The most deftly set up electric sports car yet. The numbers are still big all-round, but Porsche are certainly cracking the electric performance car enigma.
Most of us have come to know what Porsche’s GTS lineage stands for: a focus on vehicle dynamics while deferring in terms of sheer horsepower to the most powerful in the range; a unique look, but nothing as drastic as changes to the overall body-in-white, and a wealth of standard equipment, either for a keen price or perhaps in a combination that can’t otherwise be ordered. At its best, it’s given us some of the very finest Porsches, such as the 997.2 Carrera GTS. Now the treatment has been applied to the Taycan.
This is hardly surprising given that the Taycan is proving such a runaway sales success in markets around the world, Australia included. The GTS sits between the 4S models and the Turbo (and Turbo S), and the easiest way to understand this is to look at the numbers. The 4S generates a maximum of 420kW, the Turbo and Turbo S 500kW and 560kW respectively. The GTS has 440kW. But of more interest is how that power is delivered, because the GTS uses the full-house electric motor on the rear axle, but a weaker one at the front. What that means, in crude terms, is that it’s effectively much more rear-driven than the Turbo and Turbo S models, with the resulting effect on the car’s handling characteristics.
Porsche engineers refer to the Turbo S as the power monster for the autobahn, but when it comes to driving, this is the one they’re excited about. The GTS also boasts the best range of the Taycan lineup at around 500km from a full charge, but it’s worth noting that this has been achieved through a new version of the car’s operating software, which is being rolled out across all Taycan models. However, given those other models haven’t been homologated with the new software, Porsche can’t claim the revised figures for them (some of which would be higher still), so the GTS wears that particular crown for now.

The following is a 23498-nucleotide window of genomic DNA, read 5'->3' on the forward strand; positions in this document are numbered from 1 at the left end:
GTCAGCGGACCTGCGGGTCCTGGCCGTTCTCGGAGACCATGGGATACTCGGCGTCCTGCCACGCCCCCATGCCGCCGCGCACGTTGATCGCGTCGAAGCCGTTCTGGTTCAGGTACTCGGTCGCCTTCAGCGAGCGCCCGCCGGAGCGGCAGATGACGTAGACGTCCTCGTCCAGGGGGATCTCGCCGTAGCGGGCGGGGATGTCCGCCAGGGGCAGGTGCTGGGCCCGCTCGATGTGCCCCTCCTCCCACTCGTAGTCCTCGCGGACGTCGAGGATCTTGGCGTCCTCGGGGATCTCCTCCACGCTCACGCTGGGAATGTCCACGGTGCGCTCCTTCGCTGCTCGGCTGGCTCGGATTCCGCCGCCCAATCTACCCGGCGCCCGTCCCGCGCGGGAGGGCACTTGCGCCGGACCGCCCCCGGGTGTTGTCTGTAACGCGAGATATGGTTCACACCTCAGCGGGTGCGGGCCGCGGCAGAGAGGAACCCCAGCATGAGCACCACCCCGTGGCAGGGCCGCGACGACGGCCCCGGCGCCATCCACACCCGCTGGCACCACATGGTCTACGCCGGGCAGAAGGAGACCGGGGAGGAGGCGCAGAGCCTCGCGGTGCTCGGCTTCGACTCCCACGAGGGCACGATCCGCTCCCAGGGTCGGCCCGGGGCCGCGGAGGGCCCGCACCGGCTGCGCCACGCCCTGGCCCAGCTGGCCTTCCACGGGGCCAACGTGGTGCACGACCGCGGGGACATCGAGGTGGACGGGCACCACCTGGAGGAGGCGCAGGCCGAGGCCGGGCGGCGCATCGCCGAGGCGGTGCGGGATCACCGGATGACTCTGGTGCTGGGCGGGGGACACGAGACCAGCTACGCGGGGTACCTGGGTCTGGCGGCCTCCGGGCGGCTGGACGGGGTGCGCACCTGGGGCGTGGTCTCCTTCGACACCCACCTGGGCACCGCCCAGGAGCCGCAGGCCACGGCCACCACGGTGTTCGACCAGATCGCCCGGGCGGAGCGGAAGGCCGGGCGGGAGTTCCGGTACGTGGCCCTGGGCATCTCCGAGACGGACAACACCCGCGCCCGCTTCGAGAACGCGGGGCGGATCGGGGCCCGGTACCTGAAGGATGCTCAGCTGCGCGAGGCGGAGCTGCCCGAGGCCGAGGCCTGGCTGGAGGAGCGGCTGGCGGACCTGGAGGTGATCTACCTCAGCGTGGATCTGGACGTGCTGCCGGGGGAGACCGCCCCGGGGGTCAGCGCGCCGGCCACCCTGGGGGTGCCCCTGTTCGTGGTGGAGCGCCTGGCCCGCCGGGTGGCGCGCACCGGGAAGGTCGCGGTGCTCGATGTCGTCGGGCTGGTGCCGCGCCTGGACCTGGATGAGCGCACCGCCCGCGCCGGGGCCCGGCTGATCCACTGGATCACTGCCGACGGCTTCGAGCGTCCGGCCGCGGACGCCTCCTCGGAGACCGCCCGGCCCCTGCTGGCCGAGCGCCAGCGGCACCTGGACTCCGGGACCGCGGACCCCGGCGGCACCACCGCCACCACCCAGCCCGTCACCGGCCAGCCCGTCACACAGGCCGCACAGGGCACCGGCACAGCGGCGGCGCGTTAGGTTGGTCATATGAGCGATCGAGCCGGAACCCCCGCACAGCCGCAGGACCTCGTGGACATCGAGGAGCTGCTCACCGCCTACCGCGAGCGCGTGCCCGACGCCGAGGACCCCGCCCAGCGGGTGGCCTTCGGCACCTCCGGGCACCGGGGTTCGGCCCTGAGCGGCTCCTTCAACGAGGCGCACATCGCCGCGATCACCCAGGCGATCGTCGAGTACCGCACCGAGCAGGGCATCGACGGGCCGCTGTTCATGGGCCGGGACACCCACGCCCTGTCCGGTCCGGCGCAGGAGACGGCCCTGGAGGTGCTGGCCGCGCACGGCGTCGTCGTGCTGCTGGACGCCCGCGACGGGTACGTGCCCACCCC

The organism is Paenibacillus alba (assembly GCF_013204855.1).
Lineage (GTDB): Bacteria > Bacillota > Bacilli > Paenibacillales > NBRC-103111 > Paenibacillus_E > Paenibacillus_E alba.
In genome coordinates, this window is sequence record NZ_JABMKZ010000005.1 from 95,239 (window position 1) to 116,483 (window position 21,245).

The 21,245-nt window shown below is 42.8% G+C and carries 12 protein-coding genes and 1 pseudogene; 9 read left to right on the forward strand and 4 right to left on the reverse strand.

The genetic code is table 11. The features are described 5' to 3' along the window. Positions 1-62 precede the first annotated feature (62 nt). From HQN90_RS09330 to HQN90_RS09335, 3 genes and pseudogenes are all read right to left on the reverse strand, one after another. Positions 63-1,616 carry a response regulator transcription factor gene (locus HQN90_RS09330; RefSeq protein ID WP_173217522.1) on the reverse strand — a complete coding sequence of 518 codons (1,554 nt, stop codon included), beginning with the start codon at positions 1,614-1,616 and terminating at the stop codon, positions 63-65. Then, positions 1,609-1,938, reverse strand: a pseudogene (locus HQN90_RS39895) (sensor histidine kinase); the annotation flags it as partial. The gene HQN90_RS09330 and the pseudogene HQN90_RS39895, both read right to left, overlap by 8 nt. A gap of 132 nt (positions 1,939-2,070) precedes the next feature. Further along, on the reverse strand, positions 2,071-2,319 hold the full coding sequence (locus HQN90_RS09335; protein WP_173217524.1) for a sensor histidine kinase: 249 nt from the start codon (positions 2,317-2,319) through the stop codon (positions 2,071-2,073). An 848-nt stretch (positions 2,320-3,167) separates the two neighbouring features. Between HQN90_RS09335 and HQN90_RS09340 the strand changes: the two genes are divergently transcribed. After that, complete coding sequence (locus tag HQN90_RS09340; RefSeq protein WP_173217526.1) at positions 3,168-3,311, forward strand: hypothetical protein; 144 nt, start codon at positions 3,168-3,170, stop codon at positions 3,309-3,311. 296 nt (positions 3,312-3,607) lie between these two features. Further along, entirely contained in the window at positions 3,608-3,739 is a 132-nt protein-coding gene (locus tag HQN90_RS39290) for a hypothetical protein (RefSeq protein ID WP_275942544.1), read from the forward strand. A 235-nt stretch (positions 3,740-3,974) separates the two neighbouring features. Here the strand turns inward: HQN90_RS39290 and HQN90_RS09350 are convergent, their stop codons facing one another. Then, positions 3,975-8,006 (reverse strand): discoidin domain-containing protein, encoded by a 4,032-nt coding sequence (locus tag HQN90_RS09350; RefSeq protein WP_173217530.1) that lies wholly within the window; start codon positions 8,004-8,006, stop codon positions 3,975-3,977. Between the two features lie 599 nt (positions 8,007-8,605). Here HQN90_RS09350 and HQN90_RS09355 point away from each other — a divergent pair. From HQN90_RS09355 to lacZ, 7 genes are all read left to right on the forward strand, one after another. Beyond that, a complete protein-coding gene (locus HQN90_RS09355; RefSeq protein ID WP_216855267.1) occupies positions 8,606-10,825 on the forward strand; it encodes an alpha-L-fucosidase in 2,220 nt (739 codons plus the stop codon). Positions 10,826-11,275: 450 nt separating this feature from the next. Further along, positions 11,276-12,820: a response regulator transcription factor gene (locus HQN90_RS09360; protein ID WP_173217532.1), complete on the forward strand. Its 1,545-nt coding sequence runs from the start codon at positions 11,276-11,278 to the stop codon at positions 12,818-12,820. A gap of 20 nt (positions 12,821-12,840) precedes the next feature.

As for the suspension, the GTS has 20 per cent stiffer anti-roll bars front and rear, and higher spring rates, while the three-chamber air suspension setup now uses all three chambers only for Normal mode, with Sport and Sport Plus both reverting to a single chamber, unlike the 4S. The optional PDCC active anti-roll bars and rear-wheel steering have also been configured to suit, and the cars we’ve driven had both those options fitted, while the steering takes on a different feel given the changes to the suspension. There are new 21-inch GTS rims too, some 5kg a set lighter than the existing 21-inch Mission E rim, while if you do order those 21s you get a sportier tyre over the more range-biased rubber fitted to the 20-inch wheels the car comes with as standard.
Spotting a GTS is fairly easy too, given the amount of black trim and the Sport Design body kit they will all come with. Inside it’s awash with Porsche’s Race-tex upholstery (akin to Alcantara) and there’s also the option of a new panoramic roof, too, that can switch from clear to opaque at the press of a button.